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Calls mount for Sen. Kettle to resign amid criminal charges

[anvplayer video=”WPRI:1862068″]

PROVIDENCE, R.I. (WPRI) — Democrats and Republicans alike are calling for the resignation of Senator Nicholas Kettle, a Republican from Coventry who is charged in two criminal cases including one involving alleged misconduct with a Senate page.

Senate President Dominick Ruggerio has threatened to hold a vote to expel Kettle if he doesn’t resign – a move that has led the ACLU to urge caution.

Kettle was charged Monday with two counts of extortion, after an unsealed secret grand jury indictment revealed accusations that he extorted a Senate page for sex back in 2011. The indictment said he threatened and attempted to compel the teenager to commit a sexual act.

“I am furious that Senator Kettle has not already resigned,” said Sen. Gayle Goldin, D-Providence. “If he does not do so, I will certainly vote in favor of his expulsion.”

“It’s beyond the pale,” said Sen. Jim Seveney, D-Portsmouth. “It’s just not to be tolerated.”

Republican Senate Minority Leader Dennis Algiere joined Ruggerio in calling for Kettle to resign, as did Republican Senator Thomas Paolino. The other two Republicans in the chamber, Mark Gee and Elaine Morgan, have not yet responded to requests for comment.

“If the allegations are true, those alone would require Senator Kettle to resign,” Paolino said.

The Coventry Town Republican Committee, which has about 30 members, also said it would vote to expel Kettle from its membership if he does not resign voluntarily.

“As a representative of Coventry and a constituent of the senator, I am deeply disappointed,” said GOP Rep. Bobby Nardolillo, who is also a candidate for U.S. Senate. “I feel strongly it’s in the best interests of Senate District 21 for Mr. Kettle to resign his position.”

Kettle declined to say if he would resign while leaving his court arraignment Monday.

The Senate is on break this week, but a spokesperson said a vote to expel the senator could be held as early as next week.

Eyewitness News reached out to each of the 36 sitting senators – Kettle is the 37th, and one seat is vacant – to ask how they would vote if expulsion is on the table. Twenty senators said they would vote “yes,” one senator said she was undecided, and 15 senators have not yet replied to inquiries. None of the senators who responded to Eyewitness News said they would vote against expulsion.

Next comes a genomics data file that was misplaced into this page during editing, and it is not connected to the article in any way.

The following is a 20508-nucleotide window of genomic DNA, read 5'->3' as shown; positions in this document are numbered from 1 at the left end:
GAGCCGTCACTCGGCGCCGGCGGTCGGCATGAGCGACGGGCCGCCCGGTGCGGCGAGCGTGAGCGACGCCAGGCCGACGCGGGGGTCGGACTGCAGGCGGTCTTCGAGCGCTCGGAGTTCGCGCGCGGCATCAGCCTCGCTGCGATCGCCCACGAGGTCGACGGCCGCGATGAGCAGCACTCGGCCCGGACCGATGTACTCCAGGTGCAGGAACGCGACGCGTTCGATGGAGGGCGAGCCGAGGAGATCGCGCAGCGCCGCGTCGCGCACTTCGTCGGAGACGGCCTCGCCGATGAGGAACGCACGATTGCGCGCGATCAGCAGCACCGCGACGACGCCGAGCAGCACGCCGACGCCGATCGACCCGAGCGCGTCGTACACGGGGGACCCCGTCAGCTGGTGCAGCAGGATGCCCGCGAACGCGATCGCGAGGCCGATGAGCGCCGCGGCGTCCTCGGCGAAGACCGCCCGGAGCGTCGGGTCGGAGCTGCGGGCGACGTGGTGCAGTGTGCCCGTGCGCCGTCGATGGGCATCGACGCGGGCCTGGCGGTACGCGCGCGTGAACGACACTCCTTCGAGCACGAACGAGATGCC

The Constitution requires a two-thirds majority vote to expel a senator. A spokesperson said the Senate’s legal counsel was determining the procedure, including whether Kettle would be included in the tally. If so, 25 senators would need to vote in favor of expulsion.

The ACLU of Rhode Island entered the conversation Tuesday, sending a letter to Ruggerio urging the leadership to take a slow approach to an expulsion vote.

“As serious as the criminal charges are, so too is the act of expelling a democratically elected legislator from the seat he earned from the voters of his district,” executive director Steven Brown wrote in the letter.

State Librarian Megan Hamlin-Black said her office could find no records of any Senate or House member being expelled from their chambers, although the state constitution clearly allows the practice. She said the R.I. State Archives also had no record of the expulsion article being used.

In an interview with Eyewitness News, Brown said the ACLU does not have a position on whether Kettle should be expelled, but they believe the Senate should adopt rules before using the provision for the first time.

“There may be a very principled reason why the Senate is acting now to try to initiate these expulsion proceedings.” Brown said. “But if you don’t have standards in place ahead of time, the door is open for all sorts of mischief down the road.”

He said examples of procedures that could be adopted include holding a hearing, presenting evidence and allowing a member to defend him or herself before a vote takes place.

Kettle was first arrested on Friday on the video voyeurism charge, in which state police allege he sent nude photos of his girlfriend to a friend without her consent. The grand jury indictment on the two extortion charges involving the former Senate page also came down on Friday. He pleaded not guilty to the extortion charges, and his attorneys claimed the allegations were part of a “political witch hunt,” because the young man later ran against Kettle for his Senate seat.

Ruggerio ordered a review of the page program in light of the allegations. The program employs students aged 15 and up to assist lawmakers with paperwork and other duties at the State House.

Caroline Goggin contributed to this report.

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